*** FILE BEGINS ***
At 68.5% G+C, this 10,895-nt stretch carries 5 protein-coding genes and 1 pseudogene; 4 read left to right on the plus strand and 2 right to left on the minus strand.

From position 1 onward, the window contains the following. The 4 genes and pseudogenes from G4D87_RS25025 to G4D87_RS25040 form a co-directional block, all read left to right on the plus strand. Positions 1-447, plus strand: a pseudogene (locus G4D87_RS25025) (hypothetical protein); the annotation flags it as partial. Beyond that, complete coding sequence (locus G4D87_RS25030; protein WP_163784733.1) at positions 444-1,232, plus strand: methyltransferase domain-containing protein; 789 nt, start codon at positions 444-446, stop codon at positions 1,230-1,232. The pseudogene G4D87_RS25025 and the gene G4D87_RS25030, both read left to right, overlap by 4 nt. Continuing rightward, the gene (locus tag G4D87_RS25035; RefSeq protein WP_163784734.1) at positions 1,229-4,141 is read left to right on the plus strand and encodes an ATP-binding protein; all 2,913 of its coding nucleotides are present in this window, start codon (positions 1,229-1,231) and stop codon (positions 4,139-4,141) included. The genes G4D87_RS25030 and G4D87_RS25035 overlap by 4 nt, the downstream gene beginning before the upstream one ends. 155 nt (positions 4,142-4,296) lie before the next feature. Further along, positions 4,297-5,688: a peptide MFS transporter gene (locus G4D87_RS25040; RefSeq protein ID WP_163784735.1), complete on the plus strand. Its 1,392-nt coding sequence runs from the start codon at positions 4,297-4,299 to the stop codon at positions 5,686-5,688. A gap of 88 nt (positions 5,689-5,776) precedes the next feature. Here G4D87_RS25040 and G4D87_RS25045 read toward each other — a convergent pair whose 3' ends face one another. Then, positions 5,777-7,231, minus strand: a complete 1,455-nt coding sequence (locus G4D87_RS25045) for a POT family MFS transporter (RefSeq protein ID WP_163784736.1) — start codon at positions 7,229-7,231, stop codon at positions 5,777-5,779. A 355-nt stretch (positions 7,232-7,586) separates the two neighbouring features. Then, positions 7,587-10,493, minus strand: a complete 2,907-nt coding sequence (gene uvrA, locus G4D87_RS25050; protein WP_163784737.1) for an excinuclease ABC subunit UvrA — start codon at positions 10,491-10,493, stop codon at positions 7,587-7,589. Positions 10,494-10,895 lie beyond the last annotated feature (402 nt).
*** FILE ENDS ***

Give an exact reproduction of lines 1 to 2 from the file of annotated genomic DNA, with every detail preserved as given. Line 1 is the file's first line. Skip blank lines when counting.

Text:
At 68.5% G+C, this 10,895-nt stretch carries 5 protein-coding genes and 1 pseudogene; 4 read left to right on the plus strand and 2 right to left on the minus strand.

From position 1 onward, the window contains the following. The 4 genes and pseudogenes from G4D87_RS25025 to G4D87_RS25040 form a co-directional block, all read left to right on the plus strand. Positions 1-447, plus strand: a pseudogene (locus G4D87_RS25025) (hypothetical protein); the annotation flags it as partial. Beyond that, complete coding sequence (locus G4D87_RS25030; protein WP_163784733.1) at positions 444-1,232, plus strand: methyltransferase domain-containing protein; 789 nt, start codon at positions 444-446, stop codon at positions 1,230-1,232. The pseudogene G4D87_RS25025 and the gene G4D87_RS25030, both read left to right, overlap by 4 nt. Continuing rightward, the gene (locus tag G4D87_RS25035; RefSeq protein WP_163784734.1) at positions 1,229-4,141 is read left to right on the plus strand and encodes an ATP-binding protein; all 2,913 of its coding nucleotides are present in this window, start codon (positions 1,229-1,231) and stop codon (positions 4,139-4,141) included. The genes G4D87_RS25030 and G4D87_RS25035 overlap by 4 nt, the downstream gene beginning before the upstream one ends. 155 nt (positions 4,142-4,296) lie before the next feature. Further along, positions 4,297-5,688: a peptide MFS transporter gene (locus G4D87_RS25040; RefSeq protein ID WP_163784735.1), complete on the plus strand. Its 1,392-nt coding sequence runs from the start codon at positions 4,297-4,299 to the stop codon at positions 5,686-5,688. A gap of 88 nt (positions 5,689-5,776) precedes the next feature. Here G4D87_RS25040 and G4D87_RS25045 read toward each other — a convergent pair whose 3' ends face one another. Then, positions 5,777-7,231, minus strand: a complete 1,455-nt coding sequence (locus G4D87_RS25045) for a POT family MFS transporter (RefSeq protein ID WP_163784736.1) — start codon at positions 7,229-7,231, stop codon at positions 5,777-5,779. A 355-nt stretch (positions 7,232-7,586) separates the two neighbouring features. Then, positions 7,587-10,493, minus strand: a complete 2,907-nt coding sequence (gene uvrA, locus G4D87_RS25050; protein WP_163784737.1) for an excinuclease ABC subunit UvrA — start codon at positions 10,491-10,493, stop codon at positions 7,587-7,589. Positions 10,494-10,895 lie beyond the last annotated feature (402 nt).